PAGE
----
Dave Matthews heads ‘Away From the World’
By RYAN PEARSON
The Associated Press
Dave Matthews needed a break.
His famously hardworking band took last year off, and Matthews says he’s planning to scale back future summer tours to spend more time with his wife and three children.
Still, Matthews didn’t want to give himself too much free time.
The band reunited early this year with “Crash” and “Before These Crowded Streets” producer Steve Lillywhite, originally planning to record studio versions of older tunes from live performances. Matthews decided instead to write and record all new songs, with lyrics about love, lust, aging and activism laid over his three bandmates’ recognizably comfortable-yet-funky musical bed.
The result, “Away From the World,” follows the critical and commercial success of 2009’s “Big Whiskey & the GrooGrux King”: 1.2 million copies sold and an album of the year Grammy nomination.
The latest album, out this week, “has a smaller poignance for me,” the South Africa-born musician said. “It’s not a wave the way the other one was, but it has a more personal quality to it for me.”
Clearly proud of his latest attempt to shake DMB from the casual listener’s “great jam band, but …” label, the 45-year-old singer-songwriter spoke about his children, growing old and God.
How was your break from touring last year? Did it accomplish what you’d hoped?
It was good. It forced me to realign things. There was a momentum that had built up over the years that I sort of didn’t feel I had any say. I wanted to stop. So we did. It wasn’t like I went to Outer Mongolia and stared at the stars, which I sort of fantasized about doing. But I think it was good for very personal reasons.
Who did you spend time with?
I spent most of my time with my family. We traveled a bit. I think I will (take a break) every year because it made a big difference to have time with my kids. I like working. But it seems like there’s a shift and I had to make that shift apparent to myself and everyone around me with my kids. I feel really important around them. Because I like to feel important. I feel like I make a difference, for better or for worse, when I’m around them.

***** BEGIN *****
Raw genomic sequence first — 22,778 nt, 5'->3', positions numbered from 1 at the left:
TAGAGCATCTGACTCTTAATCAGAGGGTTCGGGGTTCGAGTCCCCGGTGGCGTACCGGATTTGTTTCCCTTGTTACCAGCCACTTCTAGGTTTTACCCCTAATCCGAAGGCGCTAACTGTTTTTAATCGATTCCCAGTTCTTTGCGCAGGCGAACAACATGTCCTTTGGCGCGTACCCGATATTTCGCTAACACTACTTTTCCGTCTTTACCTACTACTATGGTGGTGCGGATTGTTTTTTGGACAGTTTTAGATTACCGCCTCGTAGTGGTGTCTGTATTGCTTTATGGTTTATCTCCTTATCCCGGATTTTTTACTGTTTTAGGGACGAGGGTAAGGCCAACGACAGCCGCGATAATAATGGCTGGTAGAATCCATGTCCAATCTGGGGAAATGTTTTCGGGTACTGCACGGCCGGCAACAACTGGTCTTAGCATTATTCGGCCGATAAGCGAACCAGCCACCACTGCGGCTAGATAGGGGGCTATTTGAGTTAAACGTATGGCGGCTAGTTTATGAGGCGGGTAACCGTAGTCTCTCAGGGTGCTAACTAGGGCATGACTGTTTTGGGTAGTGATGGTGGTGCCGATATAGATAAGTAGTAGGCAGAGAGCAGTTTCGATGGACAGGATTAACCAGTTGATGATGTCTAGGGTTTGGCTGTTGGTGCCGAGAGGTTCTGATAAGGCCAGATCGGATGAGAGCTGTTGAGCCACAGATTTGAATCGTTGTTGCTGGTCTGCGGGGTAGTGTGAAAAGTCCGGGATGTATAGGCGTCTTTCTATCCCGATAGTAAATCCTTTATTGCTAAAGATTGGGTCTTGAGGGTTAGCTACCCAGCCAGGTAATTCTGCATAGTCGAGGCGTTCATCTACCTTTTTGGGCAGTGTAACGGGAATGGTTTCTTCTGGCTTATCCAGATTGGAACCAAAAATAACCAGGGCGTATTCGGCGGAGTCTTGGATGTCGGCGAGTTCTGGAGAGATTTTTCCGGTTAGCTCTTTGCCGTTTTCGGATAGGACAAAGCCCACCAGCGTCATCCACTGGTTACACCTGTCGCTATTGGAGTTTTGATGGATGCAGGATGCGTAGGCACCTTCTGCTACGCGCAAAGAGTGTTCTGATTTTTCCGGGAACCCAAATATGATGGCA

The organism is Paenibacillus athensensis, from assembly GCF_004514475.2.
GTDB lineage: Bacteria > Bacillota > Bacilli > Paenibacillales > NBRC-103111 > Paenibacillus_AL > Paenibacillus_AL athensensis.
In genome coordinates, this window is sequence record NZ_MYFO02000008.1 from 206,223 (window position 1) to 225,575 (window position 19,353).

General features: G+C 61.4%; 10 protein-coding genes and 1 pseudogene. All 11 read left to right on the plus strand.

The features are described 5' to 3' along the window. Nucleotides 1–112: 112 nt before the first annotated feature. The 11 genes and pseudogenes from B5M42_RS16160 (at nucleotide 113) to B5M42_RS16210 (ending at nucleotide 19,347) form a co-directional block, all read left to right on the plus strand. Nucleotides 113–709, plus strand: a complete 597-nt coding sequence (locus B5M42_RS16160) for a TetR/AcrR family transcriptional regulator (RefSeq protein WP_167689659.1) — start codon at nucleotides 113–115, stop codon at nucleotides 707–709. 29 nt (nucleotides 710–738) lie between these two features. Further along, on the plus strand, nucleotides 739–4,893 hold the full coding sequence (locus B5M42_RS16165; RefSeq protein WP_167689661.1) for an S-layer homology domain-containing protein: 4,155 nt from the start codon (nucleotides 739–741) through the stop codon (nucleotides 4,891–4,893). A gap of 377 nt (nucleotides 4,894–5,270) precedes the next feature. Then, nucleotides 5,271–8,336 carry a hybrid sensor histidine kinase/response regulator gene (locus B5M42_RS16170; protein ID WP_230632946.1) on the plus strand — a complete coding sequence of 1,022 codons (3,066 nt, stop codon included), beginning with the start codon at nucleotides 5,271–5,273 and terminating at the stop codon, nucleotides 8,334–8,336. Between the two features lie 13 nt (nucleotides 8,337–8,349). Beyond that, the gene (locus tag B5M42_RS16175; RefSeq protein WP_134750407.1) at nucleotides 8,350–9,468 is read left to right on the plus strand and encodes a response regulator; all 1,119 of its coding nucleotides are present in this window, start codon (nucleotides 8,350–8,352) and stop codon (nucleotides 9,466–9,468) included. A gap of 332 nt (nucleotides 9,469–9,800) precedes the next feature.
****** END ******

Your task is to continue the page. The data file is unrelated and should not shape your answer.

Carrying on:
Are they into music?
Yeah. In all different ways. My girls are 11, so they’re fans of music. At the moment I think they like my music. They’ve got their own things they’re into as well (Beyonce, Taylor Swift). I don’t care what they listen to. My son, he’s pretty heartfelt. He’s 5 now. He’s sort of more of a thrasher. He likes Iron Maiden and he likes Black Sabbath. Mainly I think because of ‘Iron Man.’ This year was the first year I took my girls on the road with me with no one else, which was nice. I just hang out with them all the time. Then I also end up seeing the cities I’m in in a much more thorough way. It’s good fun to host a party with my daughters.
You recorded this album much quicker than the last album — a few weeks in the studio versus many months. How were you thinking about following up “Big Whiskey”?
There was so much that happened in the last record. Roi (Moore, DMB’s saxophonist) died in the middle of it, so it had a different focus. The last album incorporated a lot of mourning with the death of our bandmate. I can’t compare the two: apples and oranges. But this album, it was a very refreshing process. And it was interesting to go back with Steve Lillywhite and be old men together.
Were you flashing back to cutting those first records with him?
Yeah, there were some similar methods. Also the relationship is very different. It was nice to see an old friend who we had lost touch with. I wasn’t in a great place when we left each other. I can’t speak for anyone else, but I don’t think being around me was the best part of their lives. But I think I always have a joyful face on. But I was troubled. But then this time I feel pretty good about where I am, I think, when we went into making the record. A little less, fewer layers to get to the chewy center nowadays. It’s not as tasty as it was maybe 10 years ago but can’t do anything about that.
It sounds from the album like you’re thinking quite a bit about growing old.
I’m partly obsessed by aging gracefully. Not that I believe in God. I use God in my songs a lot, but I don’t have a relationship. I don’t know what that means. But my sister said, ‘You age gracefully so you find out what God wanted you to look like when you’re old.’ I kind of like that idea. But I like the wrinkles. I woke up three days ago, and I thought, ‘In 15 years I’m going to be 60.’ … Wow, that’s pretty soon.